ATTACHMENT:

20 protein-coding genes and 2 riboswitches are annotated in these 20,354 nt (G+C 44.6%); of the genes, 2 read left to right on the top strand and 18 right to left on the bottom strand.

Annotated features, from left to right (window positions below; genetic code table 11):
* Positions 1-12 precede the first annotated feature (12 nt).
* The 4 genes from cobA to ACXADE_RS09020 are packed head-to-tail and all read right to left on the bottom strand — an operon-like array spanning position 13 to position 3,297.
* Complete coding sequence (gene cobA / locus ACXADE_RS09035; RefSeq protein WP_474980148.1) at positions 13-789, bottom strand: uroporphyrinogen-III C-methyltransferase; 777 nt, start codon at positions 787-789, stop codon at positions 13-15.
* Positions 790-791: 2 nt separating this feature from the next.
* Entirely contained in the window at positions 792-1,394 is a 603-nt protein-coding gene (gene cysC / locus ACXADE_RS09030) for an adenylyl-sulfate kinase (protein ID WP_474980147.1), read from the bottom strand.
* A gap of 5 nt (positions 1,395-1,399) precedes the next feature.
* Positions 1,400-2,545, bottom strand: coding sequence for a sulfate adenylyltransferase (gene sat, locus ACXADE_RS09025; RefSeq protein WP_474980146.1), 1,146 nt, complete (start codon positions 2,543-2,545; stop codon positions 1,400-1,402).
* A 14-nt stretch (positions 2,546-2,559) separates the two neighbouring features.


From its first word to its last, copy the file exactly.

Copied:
20 protein-coding genes and 2 riboswitches are annotated in these 20,354 nt (G+C 44.6%); of the genes, 2 read left to right on the top strand and 18 right to left on the bottom strand.

Annotated features, from left to right (window positions below; genetic code table 11):
* Positions 1-12 precede the first annotated feature (12 nt).
* The 4 genes from cobA to ACXADE_RS09020 are packed head-to-tail and all read right to left on the bottom strand — an operon-like array spanning position 13 to position 3,297.
* Complete coding sequence (gene cobA / locus ACXADE_RS09035; RefSeq protein WP_474980148.1) at positions 13-789, bottom strand: uroporphyrinogen-III C-methyltransferase; 777 nt, start codon at positions 787-789, stop codon at positions 13-15.
* Positions 790-791: 2 nt separating this feature from the next.
* Entirely contained in the window at positions 792-1,394 is a 603-nt protein-coding gene (gene cysC / locus ACXADE_RS09030) for an adenylyl-sulfate kinase (protein ID WP_474980147.1), read from the bottom strand.
* A gap of 5 nt (positions 1,395-1,399) precedes the next feature.
* Positions 1,400-2,545, bottom strand: coding sequence for a sulfate adenylyltransferase (gene sat, locus ACXADE_RS09025; RefSeq protein WP_474980146.1), 1,146 nt, complete (start codon positions 2,543-2,545; stop codon positions 1,400-1,402).
* A 14-nt stretch (positions 2,546-2,559) separates the two neighbouring features.